After wandering about in the freezing cold for a bit, folks naturally make their way to the most important stand at the market—the ever-present Glühwein stall. Nothing warms your hands, tummy, and heart like a nice long chat with friends over a piping cup of this hot mulled wine which, as Casey says, is the nectar of the gods. Though there are some variations like Nürnburg’s famous blueberry version or the white wine version, the standard is the red with a slight orange taste thanks to the fresh squeezed OJ and mulled peel.

Moving to Germany made me a much better Southern cook, so it stands to reason that the move back to the States will motivate me to learn the German treats we are going to miss so dearly. When brainstorming ideas for our family Christmas party, the thought of sharing this tasty part of German culture with my family gave me the kick in the tush I needed to make it. It’s not even hard, y’all.

Orange Honey Glühwein from Kiwi and Peach

Orange Honey Glühwein

serves 8

juice from 3 oranges {1 1/2 cups}
1 cup honey
2 cinnamon sticks
20 cloves
1 bottle {750 mL} of a slightly dry red wine, room temperature

Let’s get started by juicing your oranges. Wash them thoroughly. Roll the oranges on the counter to start breaking the membranes inside there. Then cut them in half and squeeze all of the juice into a bowl.

Heat a pot on medium heat. Pour the orange juice through a sieve into the pot and add the honey. Bring it to a boil then reduce the heat to low.

While that’s coming to a boil, go back to your orange peels. Take two of the halves and scrape the insides out. Stick the cloves through the peel. {This just makes it easier to fish them out later.}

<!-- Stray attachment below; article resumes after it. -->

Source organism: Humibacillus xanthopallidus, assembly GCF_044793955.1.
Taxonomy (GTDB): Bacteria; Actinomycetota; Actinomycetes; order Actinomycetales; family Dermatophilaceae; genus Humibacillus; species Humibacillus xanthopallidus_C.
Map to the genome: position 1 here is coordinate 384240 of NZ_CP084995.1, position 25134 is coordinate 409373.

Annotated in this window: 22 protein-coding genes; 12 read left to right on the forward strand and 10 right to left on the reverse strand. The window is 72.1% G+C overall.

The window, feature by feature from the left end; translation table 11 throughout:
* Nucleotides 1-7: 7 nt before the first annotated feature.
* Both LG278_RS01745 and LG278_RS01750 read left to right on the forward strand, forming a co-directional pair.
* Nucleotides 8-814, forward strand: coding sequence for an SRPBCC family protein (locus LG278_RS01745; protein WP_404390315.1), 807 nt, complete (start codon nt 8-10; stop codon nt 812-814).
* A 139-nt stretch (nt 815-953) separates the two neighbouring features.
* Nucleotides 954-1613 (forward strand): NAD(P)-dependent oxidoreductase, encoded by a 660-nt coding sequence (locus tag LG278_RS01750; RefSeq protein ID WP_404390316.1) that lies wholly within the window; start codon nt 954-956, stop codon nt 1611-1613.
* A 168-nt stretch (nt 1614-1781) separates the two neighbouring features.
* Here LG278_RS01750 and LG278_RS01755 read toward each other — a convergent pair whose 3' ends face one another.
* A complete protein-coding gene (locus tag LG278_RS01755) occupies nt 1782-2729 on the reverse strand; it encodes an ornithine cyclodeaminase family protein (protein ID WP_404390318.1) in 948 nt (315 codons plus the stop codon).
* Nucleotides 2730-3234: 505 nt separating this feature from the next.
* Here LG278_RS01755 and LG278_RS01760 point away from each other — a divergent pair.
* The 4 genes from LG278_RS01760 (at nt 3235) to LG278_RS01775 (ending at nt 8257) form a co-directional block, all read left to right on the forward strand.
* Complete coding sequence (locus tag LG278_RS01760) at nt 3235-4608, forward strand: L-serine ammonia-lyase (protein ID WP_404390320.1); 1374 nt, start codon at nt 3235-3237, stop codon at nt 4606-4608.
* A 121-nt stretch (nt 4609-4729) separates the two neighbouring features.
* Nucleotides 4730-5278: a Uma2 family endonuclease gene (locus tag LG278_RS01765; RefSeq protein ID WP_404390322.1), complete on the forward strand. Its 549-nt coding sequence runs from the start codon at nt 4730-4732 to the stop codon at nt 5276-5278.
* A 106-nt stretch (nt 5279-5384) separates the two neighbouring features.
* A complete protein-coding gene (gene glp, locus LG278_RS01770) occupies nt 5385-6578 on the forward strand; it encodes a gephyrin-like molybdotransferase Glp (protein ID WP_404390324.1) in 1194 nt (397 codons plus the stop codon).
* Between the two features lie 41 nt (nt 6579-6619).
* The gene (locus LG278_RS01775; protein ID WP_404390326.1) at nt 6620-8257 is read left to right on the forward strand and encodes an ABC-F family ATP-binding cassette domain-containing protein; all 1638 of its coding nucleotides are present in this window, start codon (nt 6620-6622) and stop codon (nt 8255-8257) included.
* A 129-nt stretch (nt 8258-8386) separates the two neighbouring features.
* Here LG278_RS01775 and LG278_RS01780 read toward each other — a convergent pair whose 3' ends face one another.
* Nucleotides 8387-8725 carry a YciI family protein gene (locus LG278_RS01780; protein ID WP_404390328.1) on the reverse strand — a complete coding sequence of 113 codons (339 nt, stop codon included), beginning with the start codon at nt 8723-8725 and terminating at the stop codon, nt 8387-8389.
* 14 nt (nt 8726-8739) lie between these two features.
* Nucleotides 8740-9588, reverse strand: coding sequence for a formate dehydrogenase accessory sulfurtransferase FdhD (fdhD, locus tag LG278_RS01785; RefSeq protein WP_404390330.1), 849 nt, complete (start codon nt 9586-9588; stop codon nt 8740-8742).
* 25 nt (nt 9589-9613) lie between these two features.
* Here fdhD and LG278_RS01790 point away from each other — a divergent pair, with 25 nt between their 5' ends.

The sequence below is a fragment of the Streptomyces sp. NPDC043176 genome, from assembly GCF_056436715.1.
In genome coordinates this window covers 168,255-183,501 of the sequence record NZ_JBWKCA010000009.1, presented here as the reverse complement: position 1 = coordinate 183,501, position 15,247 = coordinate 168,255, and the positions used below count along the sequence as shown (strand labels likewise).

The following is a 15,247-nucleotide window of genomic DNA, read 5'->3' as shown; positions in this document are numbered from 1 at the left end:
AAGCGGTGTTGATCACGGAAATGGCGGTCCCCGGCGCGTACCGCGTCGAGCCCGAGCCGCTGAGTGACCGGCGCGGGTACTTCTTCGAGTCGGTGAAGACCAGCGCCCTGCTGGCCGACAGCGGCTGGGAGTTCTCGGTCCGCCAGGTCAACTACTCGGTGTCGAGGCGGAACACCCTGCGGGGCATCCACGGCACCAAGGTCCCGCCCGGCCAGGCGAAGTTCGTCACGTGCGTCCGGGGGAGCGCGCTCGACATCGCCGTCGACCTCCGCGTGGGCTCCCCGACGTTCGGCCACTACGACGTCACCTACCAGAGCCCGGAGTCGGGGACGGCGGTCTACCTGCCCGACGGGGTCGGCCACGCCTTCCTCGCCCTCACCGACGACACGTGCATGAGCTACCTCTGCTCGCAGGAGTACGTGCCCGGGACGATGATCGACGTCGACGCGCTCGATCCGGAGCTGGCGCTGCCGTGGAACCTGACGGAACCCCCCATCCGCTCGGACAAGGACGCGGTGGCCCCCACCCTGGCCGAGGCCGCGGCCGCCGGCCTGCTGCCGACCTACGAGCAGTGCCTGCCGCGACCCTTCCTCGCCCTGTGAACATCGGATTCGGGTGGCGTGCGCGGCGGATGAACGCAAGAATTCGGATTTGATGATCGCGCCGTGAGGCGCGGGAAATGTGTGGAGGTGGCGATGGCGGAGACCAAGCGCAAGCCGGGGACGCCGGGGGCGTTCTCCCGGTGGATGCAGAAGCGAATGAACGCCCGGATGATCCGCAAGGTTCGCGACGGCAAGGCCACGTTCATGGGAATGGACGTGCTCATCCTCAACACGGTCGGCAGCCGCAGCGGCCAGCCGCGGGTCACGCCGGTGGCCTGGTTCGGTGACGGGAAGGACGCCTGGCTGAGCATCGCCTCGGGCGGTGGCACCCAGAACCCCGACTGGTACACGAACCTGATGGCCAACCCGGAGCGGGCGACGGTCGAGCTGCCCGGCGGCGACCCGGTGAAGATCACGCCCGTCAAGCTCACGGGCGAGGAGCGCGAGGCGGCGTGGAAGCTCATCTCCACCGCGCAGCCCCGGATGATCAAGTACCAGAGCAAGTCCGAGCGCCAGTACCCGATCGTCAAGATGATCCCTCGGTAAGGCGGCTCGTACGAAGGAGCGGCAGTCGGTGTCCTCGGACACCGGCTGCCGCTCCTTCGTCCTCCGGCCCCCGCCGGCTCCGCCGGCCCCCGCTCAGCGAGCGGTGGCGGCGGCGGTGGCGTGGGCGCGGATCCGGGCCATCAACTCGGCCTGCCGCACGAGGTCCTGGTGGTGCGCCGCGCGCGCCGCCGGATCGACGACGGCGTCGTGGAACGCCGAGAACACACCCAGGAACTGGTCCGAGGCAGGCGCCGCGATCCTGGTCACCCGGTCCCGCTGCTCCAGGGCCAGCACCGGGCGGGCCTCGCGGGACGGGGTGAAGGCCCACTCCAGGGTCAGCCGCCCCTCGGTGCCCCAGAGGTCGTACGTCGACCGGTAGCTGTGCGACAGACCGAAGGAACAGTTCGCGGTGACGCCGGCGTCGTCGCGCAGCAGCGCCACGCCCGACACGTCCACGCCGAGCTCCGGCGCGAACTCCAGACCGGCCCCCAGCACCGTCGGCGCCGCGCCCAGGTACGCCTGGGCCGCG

Add the clove studded orange peel and cinnamon sticks to the pot and let it simmer on low for 30-40 minutes. {Some folks add star anise too, but I cannot abide that licorice flavor so clearly, I don’t. Up to you, just throwing it out there.}

Once it’s looking like a syrup, add your wine. Keep it on low and simmer until its steaming. You don’t want to boil it because then you’ll start losing alcohol content, and obviously, we want the alcohol content. Remove the the orange peel and the cinnamon sticks. Once it’s steaming, serve it up as is or, depending on the occasion, add a shot of rum.

Orange Honey Glühwein from Kiwi and Peach
Orange Honey Glühwein from Kiwi and Peach

Meet Dooley + Sweet Potato, Spinach, and Goat Cheese Pizza

We have a little addition to the Kiwi+Peach family. Meet Dooley.

She is five years old and likes long runs, chasing tennis balls, staring at you while you eat, cuddling and popcorn.

Kiwi and Peach | Meet Dooley

While she certainly isn’t a new addition, she hasn’t been living with us for about two years. For lots of logistical reasons, Dooley living in Germany was not going to work out. My sweet, sweet parents volunteered to look after her while we were away, but now that we are back, she will obviously be coming with us to Asheville.

I mean, I’ll try not to turn into a crazy dog lady, but seriously, look at that face. No promises.

Kiwi and Peach | Meet Dooley

So, so lucky to get to be her human. It’s safe to say she’s going to be a regular around here.

You know what else is going to be a regular around here, this pizza. {see what I did there}

A couple weeks ago I was trying to use up the last of food and clean out the pantry when inspiration hit in the form of pizza. As soon as it starts getting the least bit cold, I put sweet potatoes on just about everything. Why not pizza?